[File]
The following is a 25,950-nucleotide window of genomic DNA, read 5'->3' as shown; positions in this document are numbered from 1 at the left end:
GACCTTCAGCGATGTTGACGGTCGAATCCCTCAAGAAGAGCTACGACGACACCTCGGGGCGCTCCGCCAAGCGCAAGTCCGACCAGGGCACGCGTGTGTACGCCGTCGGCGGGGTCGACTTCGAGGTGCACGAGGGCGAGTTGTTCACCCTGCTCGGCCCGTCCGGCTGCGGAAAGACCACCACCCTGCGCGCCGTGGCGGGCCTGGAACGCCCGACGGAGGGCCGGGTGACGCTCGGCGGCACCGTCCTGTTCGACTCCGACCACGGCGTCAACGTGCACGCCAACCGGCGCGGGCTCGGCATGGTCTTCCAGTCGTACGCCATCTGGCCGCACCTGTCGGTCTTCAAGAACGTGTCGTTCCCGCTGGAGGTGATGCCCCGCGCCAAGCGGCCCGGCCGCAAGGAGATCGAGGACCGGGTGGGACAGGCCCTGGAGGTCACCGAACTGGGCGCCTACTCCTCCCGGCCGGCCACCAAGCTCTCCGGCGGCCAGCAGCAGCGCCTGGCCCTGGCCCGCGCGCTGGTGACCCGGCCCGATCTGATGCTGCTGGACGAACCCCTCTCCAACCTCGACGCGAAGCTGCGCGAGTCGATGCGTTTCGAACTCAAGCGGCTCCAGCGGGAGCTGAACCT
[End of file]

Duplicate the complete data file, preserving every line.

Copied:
The following is a 25,950-nucleotide window of genomic DNA, read 5'->3' as shown; positions in this document are numbered from 1 at the left end:
GACCTTCAGCGATGTTGACGGTCGAATCCCTCAAGAAGAGCTACGACGACACCTCGGGGCGCTCCGCCAAGCGCAAGTCCGACCAGGGCACGCGTGTGTACGCCGTCGGCGGGGTCGACTTCGAGGTGCACGAGGGCGAGTTGTTCACCCTGCTCGGCCCGTCCGGCTGCGGAAAGACCACCACCCTGCGCGCCGTGGCGGGCCTGGAACGCCCGACGGAGGGCCGGGTGACGCTCGGCGGCACCGTCCTGTTCGACTCCGACCACGGCGTCAACGTGCACGCCAACCGGCGCGGGCTCGGCATGGTCTTCCAGTCGTACGCCATCTGGCCGCACCTGTCGGTCTTCAAGAACGTGTCGTTCCCGCTGGAGGTGATGCCCCGCGCCAAGCGGCCCGGCCGCAAGGAGATCGAGGACCGGGTGGGACAGGCCCTGGAGGTCACCGAACTGGGCGCCTACTCCTCCCGGCCGGCCACCAAGCTCTCCGGCGGCCAGCAGCAGCGCCTGGCCCTGGCCCGCGCGCTGGTGACCCGGCCCGATCTGATGCTGCTGGACGAACCCCTCTCCAACCTCGACGCGAAGCTGCGCGAGTCGATGCGTTTCGAACTCAAGCGGCTCCAGCGGGAGCTGAACCT